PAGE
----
Depending on the duration of the infection, the prognosis of preservation of the immature tooth varies:
- If the intervention time is less than 48h, the prognosis for preservation of the tooth is close to 90%
- Between 2 and 7 days the prognosis is close to 50%
- Beyond 10-15 days extraction is often to be considered.
2. THE INTRINSIC LESION OF THE TOOTH
We will here mainly determine the cases with pulpal involvement of the cases without pulpal involvement.
In the case of simple coronary involvement, a reconstruction by photopolymerizable resin can be carried out:
In the case of pulpal involvement, consideration should be given to the degree of involvement of the pulp and its break-in or not. The pulp organ (vessels, nerve, undulating cells) is fragile and its involvement can be irreversible (dental mortification aseptic, change of color of the tooth ...). In this case, to avoid a later infection by hematogenous (by blood) or by the periodontium (the gingiva ...) a canal treatment is essential.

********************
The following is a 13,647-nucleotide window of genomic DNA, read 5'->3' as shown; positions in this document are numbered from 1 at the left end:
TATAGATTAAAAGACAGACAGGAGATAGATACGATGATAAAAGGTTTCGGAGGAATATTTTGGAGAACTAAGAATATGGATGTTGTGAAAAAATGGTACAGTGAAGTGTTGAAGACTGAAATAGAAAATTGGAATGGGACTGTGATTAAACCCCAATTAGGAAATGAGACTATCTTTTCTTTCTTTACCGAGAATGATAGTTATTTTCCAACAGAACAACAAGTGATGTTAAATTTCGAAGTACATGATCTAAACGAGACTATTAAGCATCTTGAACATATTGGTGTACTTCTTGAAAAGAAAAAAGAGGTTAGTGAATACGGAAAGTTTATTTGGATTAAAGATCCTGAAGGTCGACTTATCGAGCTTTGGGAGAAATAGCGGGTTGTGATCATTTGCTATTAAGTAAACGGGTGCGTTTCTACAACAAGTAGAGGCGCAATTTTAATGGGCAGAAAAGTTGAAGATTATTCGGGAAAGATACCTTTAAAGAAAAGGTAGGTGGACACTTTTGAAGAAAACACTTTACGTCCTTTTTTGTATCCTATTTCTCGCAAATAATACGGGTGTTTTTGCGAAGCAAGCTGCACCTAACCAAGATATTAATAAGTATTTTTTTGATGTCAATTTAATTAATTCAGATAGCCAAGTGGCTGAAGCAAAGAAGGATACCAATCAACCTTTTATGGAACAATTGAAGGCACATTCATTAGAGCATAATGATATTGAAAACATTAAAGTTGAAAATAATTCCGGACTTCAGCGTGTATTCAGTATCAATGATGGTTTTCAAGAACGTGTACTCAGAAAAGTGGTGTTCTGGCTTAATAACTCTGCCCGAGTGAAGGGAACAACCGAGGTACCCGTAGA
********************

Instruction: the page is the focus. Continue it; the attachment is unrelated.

In the case of pulmonary involvement with burglary (visible pulp) infection is inevitable and a root canal treatment adapted to the extent of the lesion is necessary:
- Pulping and Coronary Reconstruction
- Canal treatment and coronary reconstruction
- Extraction if underlying bone abscess or root reconstruction
3. LESIONS OF PARODONTE
It is of course unthinkable to imagine keeping a tooth if its immediate environment (the periodontium) does not allow it. Also, the exploration of the tooth must allow at least 2/3 of this periodontium to be preserved. When lesioning more than 1/3 of the lateral periodontium the reconstruction will be difficult and an extraction is often to be considered.
Bad breath should be taken into consideration. It may be the first sign of oral suffering. Today, veterinarians have become aware of the importance of oral hygiene and are able to offer you real dental treatments as your dentist would do to avoid dental extraction as much as possible.